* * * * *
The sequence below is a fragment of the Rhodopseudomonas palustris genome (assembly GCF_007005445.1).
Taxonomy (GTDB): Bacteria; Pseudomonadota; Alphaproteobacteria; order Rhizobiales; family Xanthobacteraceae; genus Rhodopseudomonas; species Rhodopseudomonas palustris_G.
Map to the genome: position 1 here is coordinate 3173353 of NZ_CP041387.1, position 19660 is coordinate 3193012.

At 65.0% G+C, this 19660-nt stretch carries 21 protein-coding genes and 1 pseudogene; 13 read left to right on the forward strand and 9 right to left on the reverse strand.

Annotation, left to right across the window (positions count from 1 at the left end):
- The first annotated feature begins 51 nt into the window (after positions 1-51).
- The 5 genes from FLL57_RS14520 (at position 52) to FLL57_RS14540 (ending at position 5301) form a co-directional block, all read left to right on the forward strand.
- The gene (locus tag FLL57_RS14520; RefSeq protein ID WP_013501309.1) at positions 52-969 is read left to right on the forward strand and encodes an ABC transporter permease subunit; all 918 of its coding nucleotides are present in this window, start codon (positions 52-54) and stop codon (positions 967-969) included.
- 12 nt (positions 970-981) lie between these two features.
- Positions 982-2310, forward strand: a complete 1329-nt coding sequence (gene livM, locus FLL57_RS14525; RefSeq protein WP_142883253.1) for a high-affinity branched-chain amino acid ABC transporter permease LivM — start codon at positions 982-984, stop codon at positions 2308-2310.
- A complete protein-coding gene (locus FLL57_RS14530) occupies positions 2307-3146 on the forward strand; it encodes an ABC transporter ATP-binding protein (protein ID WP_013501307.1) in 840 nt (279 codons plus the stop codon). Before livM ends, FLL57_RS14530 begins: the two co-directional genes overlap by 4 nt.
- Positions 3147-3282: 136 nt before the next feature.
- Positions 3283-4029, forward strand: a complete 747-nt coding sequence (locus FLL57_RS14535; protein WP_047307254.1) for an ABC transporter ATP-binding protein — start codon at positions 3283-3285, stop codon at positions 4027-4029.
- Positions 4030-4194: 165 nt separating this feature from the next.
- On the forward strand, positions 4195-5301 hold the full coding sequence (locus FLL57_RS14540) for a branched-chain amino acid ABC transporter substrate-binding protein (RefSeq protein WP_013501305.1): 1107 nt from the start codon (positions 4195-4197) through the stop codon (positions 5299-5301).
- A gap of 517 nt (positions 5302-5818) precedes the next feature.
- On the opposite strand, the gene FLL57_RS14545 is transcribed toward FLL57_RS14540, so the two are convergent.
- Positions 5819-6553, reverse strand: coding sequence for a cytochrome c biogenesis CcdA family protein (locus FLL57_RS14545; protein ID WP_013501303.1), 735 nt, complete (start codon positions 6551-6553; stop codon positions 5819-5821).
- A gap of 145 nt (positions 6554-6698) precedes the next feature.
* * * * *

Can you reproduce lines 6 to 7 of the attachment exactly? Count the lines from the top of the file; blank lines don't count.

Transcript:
- The first annotated feature begins 51 nt into the window (after positions 1-51).
- The 5 genes from FLL57_RS14520 (at position 52) to FLL57_RS14540 (ending at position 5301) form a co-directional block, all read left to right on the forward strand.